Frank the Poet Remembered

, Malcolm A. Kline, Leave a comment

Academic elites have treated controversial presidential mentor Frank Marshall Davis one of two ways. Either they ignore him or elevate him.

For example, Boston University’s Gene Anthony Jarrett labels him one of the “canonical African-American writers.” John Edgar Tidwell of the University of Kansas calls him ”Kansas’s Most famous Unknown Poet.”

For their part, Friends of Barack, not to mention the man himself, are in denial about his relationship to Davis. Although the president mentioned Davis at least 22 times in his memoirs, FMD’s last name was never given.

Now, “There is not a single Frank Marshall Davis audio clip from Dreams From My Father,” historian Paul Kengor noted in a conference in Washington, D. C. on July 19, 2012. “They’ve all been pulled.” Kengor spoke at a conference organized by America’s Survival, which was founded by Cliff Kincaid, who also directs Accuracy in Media’s Center for Investigative Journalism.

Few scribes, scholars and pundits ponder why the man President Obama identified in his memoir only as “Frank the poet” became the subject of a 600-page FBI file.  Grove City College professor Paul Kengor actually read that file, along with Davis’s testimony before a congressional committee, various government reports that name him as an enemy agent and the columns which Davis wrote for newspapers in Chicago and Hawaii.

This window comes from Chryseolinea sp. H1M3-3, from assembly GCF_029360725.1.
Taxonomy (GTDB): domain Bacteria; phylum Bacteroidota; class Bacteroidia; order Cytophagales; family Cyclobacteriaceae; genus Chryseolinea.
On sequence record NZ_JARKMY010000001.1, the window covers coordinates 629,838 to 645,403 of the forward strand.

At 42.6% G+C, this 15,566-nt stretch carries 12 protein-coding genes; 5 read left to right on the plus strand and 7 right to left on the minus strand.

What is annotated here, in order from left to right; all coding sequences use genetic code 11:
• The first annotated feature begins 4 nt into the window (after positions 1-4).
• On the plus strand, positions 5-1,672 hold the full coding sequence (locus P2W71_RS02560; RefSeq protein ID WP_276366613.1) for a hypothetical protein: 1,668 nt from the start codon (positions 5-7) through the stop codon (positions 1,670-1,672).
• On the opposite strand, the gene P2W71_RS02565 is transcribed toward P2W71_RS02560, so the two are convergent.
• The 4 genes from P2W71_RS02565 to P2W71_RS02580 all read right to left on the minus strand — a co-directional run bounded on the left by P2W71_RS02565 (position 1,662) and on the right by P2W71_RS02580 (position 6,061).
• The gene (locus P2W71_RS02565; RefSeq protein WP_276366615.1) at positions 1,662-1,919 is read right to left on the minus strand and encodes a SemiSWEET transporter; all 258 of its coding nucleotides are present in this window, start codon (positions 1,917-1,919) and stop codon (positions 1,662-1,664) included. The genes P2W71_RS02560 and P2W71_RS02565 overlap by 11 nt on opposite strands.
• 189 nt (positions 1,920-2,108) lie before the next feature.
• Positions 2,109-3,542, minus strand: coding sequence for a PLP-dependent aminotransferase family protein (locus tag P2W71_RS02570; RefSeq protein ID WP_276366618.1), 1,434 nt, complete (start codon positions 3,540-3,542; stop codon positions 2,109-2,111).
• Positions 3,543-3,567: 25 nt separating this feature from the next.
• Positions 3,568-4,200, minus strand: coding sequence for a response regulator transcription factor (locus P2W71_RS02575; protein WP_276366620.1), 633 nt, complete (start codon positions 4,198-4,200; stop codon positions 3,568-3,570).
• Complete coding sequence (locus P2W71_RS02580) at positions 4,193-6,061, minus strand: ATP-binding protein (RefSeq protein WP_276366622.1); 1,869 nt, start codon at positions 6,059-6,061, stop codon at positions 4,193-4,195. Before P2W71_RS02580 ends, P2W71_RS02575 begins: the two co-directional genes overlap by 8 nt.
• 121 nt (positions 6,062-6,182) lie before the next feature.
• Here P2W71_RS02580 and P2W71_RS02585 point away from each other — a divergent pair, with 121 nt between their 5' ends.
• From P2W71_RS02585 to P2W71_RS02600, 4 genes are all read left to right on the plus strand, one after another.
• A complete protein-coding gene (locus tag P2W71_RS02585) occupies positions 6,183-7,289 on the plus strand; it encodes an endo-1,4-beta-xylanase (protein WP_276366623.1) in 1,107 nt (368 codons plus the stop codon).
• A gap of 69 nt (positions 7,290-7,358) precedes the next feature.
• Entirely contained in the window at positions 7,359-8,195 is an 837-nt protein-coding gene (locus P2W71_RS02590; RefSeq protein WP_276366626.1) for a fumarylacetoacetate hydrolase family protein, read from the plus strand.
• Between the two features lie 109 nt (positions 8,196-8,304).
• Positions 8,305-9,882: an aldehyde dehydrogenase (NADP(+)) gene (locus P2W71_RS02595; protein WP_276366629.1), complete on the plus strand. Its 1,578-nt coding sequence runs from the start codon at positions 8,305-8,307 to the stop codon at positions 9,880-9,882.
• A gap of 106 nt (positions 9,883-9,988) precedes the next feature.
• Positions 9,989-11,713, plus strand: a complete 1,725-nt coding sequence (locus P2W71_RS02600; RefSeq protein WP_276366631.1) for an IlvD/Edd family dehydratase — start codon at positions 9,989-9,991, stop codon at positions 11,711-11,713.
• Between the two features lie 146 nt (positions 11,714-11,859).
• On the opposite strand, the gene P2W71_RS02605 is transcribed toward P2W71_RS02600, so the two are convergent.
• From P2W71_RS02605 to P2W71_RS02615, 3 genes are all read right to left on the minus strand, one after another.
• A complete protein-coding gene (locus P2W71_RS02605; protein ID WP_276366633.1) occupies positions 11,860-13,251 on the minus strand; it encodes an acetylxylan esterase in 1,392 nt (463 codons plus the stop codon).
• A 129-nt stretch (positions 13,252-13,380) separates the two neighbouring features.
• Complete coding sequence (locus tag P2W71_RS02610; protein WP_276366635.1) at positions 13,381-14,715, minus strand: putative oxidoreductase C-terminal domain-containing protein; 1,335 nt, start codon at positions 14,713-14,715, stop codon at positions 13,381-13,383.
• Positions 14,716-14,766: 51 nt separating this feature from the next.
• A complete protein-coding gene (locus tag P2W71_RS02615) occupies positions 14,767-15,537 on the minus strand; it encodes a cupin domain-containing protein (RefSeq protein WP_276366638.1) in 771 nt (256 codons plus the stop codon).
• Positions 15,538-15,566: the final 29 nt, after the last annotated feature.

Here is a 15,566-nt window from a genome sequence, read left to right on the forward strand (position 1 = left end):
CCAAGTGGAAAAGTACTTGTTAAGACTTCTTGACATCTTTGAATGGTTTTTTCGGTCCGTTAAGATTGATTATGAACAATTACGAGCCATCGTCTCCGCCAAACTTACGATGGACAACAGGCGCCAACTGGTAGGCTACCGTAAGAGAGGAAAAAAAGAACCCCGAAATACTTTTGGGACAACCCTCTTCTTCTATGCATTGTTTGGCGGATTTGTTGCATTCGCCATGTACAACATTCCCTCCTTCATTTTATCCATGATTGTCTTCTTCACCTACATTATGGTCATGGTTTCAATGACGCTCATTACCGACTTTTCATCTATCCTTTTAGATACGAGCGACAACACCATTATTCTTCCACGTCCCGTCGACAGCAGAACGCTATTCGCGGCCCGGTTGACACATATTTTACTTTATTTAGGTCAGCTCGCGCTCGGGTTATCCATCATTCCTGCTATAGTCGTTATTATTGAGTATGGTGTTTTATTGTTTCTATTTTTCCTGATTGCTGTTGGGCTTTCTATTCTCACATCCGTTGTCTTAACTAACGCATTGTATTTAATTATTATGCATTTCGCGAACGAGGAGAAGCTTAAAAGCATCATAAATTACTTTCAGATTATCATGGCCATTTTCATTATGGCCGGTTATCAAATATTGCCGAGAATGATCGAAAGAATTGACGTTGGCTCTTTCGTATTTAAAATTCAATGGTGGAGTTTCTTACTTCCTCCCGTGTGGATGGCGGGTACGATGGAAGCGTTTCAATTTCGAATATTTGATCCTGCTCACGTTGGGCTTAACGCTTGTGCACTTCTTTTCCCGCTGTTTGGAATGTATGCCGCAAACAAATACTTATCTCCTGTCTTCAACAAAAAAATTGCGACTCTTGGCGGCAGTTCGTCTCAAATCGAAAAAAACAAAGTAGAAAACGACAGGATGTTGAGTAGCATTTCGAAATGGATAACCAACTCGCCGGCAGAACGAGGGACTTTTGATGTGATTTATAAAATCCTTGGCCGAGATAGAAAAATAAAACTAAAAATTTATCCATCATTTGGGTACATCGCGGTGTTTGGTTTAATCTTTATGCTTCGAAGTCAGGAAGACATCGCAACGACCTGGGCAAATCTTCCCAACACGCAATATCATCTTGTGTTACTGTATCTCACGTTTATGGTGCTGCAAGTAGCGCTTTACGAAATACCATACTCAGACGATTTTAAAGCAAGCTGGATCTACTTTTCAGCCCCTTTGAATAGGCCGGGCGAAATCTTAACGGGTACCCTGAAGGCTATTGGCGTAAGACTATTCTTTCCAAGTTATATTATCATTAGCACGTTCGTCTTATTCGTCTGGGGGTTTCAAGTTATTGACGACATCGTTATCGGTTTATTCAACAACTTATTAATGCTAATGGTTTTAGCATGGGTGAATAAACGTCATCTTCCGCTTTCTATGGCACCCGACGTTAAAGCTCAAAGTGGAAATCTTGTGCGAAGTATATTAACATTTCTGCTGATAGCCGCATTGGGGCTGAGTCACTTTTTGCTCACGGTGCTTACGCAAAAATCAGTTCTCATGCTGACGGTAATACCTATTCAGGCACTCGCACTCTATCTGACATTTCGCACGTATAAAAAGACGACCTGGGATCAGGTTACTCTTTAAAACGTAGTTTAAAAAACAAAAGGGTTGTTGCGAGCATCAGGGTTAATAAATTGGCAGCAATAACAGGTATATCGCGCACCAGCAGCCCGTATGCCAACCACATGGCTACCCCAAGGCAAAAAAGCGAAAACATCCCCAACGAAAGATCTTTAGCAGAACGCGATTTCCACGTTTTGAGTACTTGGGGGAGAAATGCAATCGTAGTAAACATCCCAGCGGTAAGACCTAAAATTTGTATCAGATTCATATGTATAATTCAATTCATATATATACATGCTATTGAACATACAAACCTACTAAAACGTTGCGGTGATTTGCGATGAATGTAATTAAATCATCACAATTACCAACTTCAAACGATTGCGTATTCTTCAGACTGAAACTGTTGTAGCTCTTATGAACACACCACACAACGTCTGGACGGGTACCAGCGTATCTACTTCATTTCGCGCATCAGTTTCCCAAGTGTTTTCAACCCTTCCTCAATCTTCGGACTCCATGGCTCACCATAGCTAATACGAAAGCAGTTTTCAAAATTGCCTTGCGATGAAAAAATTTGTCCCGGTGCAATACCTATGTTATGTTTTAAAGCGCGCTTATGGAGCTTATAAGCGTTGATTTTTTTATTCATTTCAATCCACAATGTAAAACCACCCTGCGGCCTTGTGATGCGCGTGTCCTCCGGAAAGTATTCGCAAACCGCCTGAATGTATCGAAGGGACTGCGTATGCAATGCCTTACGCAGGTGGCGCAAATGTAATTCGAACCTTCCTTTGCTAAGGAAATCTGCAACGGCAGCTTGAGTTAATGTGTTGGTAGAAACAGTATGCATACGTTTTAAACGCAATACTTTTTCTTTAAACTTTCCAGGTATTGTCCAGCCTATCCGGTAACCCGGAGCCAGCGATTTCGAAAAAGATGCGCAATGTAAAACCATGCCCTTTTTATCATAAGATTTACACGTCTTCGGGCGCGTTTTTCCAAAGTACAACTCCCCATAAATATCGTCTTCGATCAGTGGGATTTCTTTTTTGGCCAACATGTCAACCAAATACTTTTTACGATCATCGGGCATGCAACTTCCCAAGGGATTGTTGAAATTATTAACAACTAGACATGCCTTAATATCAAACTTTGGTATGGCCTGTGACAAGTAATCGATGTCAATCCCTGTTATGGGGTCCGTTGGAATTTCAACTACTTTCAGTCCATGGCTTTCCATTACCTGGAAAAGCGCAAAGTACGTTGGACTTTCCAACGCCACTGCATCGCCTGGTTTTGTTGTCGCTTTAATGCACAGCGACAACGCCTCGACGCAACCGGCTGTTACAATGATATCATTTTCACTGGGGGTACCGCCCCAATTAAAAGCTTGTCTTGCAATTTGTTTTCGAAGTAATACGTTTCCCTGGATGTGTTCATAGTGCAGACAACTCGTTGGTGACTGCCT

The result is a fairly definitive book entitled The Communist.  “For the record, it is very significant—and disturbing—that Frank joined the Party after, rather than before, the Hitler-Stalin pact,” Kengor writes. “Numerous American communists joined CPUSA [the Communist Party of the United States of America] during the Great Depression in the early 1930s, but fled the Party like the plague after Stalin betrayed them by signing this pernicious pact with Hitler.”

“For Frank to join after the pact is a striking display of his commitment.”  Kengor’s book is subtitled Frank Marshall Davis: The Untold Story of Barack Obama’s Mentor.  Of course, Frank supported the war effort against Hitler once the Soviet Union joined it.

As well, Kengor gives us Davis’s communist party membership card number—47544. For good measure, Kengor connects the dots from past to present. “Again, the overlapping orbits are fascinating,” he writes. “Think about the relationships: Frank mentored Obama. “ But that’s just the beginning: The senior advisor to the president—Valerie Jarrett—also is in the linkage.

“Recall that Valerie Jarrett’s father –in-law, Vernon Jarrett, and her maternal grandfather, Robert Taylor, both worked with Frank as joint members of communist fronts or in suspected front activities.”

Other odd coincidences—in his weekly columns from 1940 to 1960, some of Davis’s favorite subjects were:

  • The vilification of Winston Churchill, whose bust President Obama removed from the White House and returned to the British embassy;
  • The promotion of national health care, which President Obama passed;
  • The demonization of big business, particularly General  Motors, which President Obama nationalized;
  • Arguing for public works spending as a way out of a recession or depression rather than tax cuts or deregulation, which also describes the Obama Administration’s economic policies.

Malcolm A. Kline is the Executive Director of Accuracy in Academia.

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